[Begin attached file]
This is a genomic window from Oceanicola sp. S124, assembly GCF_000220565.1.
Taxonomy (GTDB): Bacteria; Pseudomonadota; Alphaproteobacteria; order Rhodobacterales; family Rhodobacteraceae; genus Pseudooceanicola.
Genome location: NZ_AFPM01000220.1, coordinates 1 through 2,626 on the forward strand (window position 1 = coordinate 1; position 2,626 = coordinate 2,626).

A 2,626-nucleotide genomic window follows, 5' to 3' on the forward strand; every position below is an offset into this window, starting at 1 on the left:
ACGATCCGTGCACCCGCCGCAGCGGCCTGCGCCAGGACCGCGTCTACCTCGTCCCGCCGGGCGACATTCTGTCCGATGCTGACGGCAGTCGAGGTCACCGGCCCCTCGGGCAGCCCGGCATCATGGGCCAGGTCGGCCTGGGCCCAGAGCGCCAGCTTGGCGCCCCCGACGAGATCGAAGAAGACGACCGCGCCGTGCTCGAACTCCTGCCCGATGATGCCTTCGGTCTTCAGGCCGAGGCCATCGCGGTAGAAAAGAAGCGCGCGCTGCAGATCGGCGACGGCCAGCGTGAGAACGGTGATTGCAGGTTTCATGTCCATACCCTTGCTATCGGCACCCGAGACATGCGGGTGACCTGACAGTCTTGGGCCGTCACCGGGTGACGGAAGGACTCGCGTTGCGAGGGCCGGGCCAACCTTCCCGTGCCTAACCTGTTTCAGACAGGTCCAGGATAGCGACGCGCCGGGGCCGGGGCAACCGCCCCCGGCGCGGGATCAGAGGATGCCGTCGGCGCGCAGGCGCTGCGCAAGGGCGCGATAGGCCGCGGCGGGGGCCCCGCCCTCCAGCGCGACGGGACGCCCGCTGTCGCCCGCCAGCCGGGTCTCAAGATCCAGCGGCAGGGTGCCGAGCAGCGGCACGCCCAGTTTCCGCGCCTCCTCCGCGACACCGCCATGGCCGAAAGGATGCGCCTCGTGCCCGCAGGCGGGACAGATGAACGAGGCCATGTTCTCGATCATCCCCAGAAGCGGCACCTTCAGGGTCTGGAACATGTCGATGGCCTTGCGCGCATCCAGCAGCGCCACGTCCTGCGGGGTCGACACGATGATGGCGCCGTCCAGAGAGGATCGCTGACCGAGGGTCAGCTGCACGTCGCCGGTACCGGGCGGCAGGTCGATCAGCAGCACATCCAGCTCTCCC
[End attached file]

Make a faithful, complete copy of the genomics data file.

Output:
This is a genomic window from Oceanicola sp. S124, assembly GCF_000220565.1.
Taxonomy (GTDB): Bacteria; Pseudomonadota; Alphaproteobacteria; order Rhodobacterales; family Rhodobacteraceae; genus Pseudooceanicola.
Genome location: NZ_AFPM01000220.1, coordinates 1 through 2,626 on the forward strand (window position 1 = coordinate 1; position 2,626 = coordinate 2,626).

A 2,626-nucleotide genomic window follows, 5' to 3' on the forward strand; every position below is an offset into this window, starting at 1 on the left:
ACGATCCGTGCACCCGCCGCAGCGGCCTGCGCCAGGACCGCGTCTACCTCGTCCCGCCGGGCGACATTCTGTCCGATGCTGACGGCAGTCGAGGTCACCGGCCCCTCGGGCAGCCCGGCATCATGGGCCAGGTCGGCCTGGGCCCAGAGCGCCAGCTTGGCGCCCCCGACGAGATCGAAGAAGACGACCGCGCCGTGCTCGAACTCCTGCCCGATGATGCCTTCGGTCTTCAGGCCGAGGCCATCGCGGTAGAAAAGAAGCGCGCGCTGCAGATCGGCGACGGCCAGCGTGAGAACGGTGATTGCAGGTTTCATGTCCATACCCTTGCTATCGGCACCCGAGACATGCGGGTGACCTGACAGTCTTGGGCCGTCACCGGGTGACGGAAGGACTCGCGTTGCGAGGGCCGGGCCAACCTTCCCGTGCCTAACCTGTTTCAGACAGGTCCAGGATAGCGACGCGCCGGGGCCGGGGCAACCGCCCCCGGCGCGGGATCAGAGGATGCCGTCGGCGCGCAGGCGCTGCGCAAGGGCGCGATAGGCCGCGGCGGGGGCCCCGCCCTCCAGCGCGACGGGACGCCCGCTGTCGCCCGCCAGCCGGGTCTCAAGATCCAGCGGCAGGGTGCCGAGCAGCGGCACGCCCAGTTTCCGCGCCTCCTCCGCGACACCGCCATGGCCGAAAGGATGCGCCTCGTGCCCGCAGGCGGGACAGATGAACGAGGCCATGTTCTCGATCATCCCCAGAAGCGGCACCTTCAGGGTCTGGAACATGTCGATGGCCTTGCGCGCATCCAGCAGCGCCACGTCCTGCGGGGTCGACACGATGATGGCGCCGTCCAGAGAGGATCGCTGACCGAGGGTCAGCTGCACGTCGCCGGTACCGGGCGGCAGGTCGATCAGCAGCACATCCAGCTCTCCC